Recent advances in computer hardware and software technology enable radiologists to examine tissues and structures using three-dimensional figures constructed from the multiple planar images acquired during a spiral CT examination. Three-dimensional CT techniques permit the linear dimensions of renal calculi to be determined along all three coordinate axes with a high degree of accuracy and enable direct volumetric analysis of calculi, yielding information that is not available from any other diagnostic modality. Additionally, three-dimensional techniques can help to identify and localize calculi in patients with suspected urinary colic.

    View details for Web of Science ID 000079764600008

    View details for PubMedID 10222520

  • Ultra-short echo-time 2D time-of-flight MR angiography using a half-pulse excitation MAGNETIC RESONANCE IN MEDICINE Nielsen, H. T., Gold, G. E., Olcott, E. W., Pauly, J. M., Nishimura, D. G. 1999; 41 (3): 591-599

    Abstract

    Flow-related artifacts remain a significant concern for magnetic resonance (MR) angiography because their appearance in angiograms adversely impacts accuracy in evaluation of arterial stenoses. In this paper, a half-pulse excitation scheme for improved two-dimensional time-of-flight (2D TOF) angiography is described. The proposed method eliminates the need for gradient moment nulling (of all orders), providing significant reductions in spin dephasing and consequent artifactual signal loss. Furthermore, because the post-excitation refocusing and flow compensation gradients are obviated, the achievable echo time is dramatically shortened. The half-pulse excitation is employed in conjunction with a fast radial-line acquisition, allowing ultra-short echo times on the order of 250-300 microsec. Radial-line acquisition methods also provide additional benefits for flow imaging: effective mitigation of pulsatile flow artifacts, full k-space coverage, and decreased scan times. The half-pulse excitation/radial-line sequence demonstrated improved performance in initial clinical evaluations of the carotid bifurcation when compared with a conventional 2D TOF sequence.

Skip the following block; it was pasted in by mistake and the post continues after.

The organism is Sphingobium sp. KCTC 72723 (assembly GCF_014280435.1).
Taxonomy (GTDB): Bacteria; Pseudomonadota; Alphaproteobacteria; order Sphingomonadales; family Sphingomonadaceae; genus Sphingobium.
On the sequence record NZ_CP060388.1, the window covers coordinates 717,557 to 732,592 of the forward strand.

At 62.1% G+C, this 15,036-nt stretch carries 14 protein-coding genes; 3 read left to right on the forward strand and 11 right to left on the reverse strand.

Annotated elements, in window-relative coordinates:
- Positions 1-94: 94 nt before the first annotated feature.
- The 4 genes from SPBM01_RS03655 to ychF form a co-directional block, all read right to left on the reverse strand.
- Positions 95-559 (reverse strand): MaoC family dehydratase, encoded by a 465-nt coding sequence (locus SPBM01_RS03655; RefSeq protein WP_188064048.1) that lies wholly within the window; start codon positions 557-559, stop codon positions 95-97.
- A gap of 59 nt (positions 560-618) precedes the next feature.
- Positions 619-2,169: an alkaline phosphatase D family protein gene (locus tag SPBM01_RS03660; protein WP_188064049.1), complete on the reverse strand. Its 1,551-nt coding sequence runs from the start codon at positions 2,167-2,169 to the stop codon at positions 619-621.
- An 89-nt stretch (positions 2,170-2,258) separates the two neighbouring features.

View details for Web of Science ID 000079317800023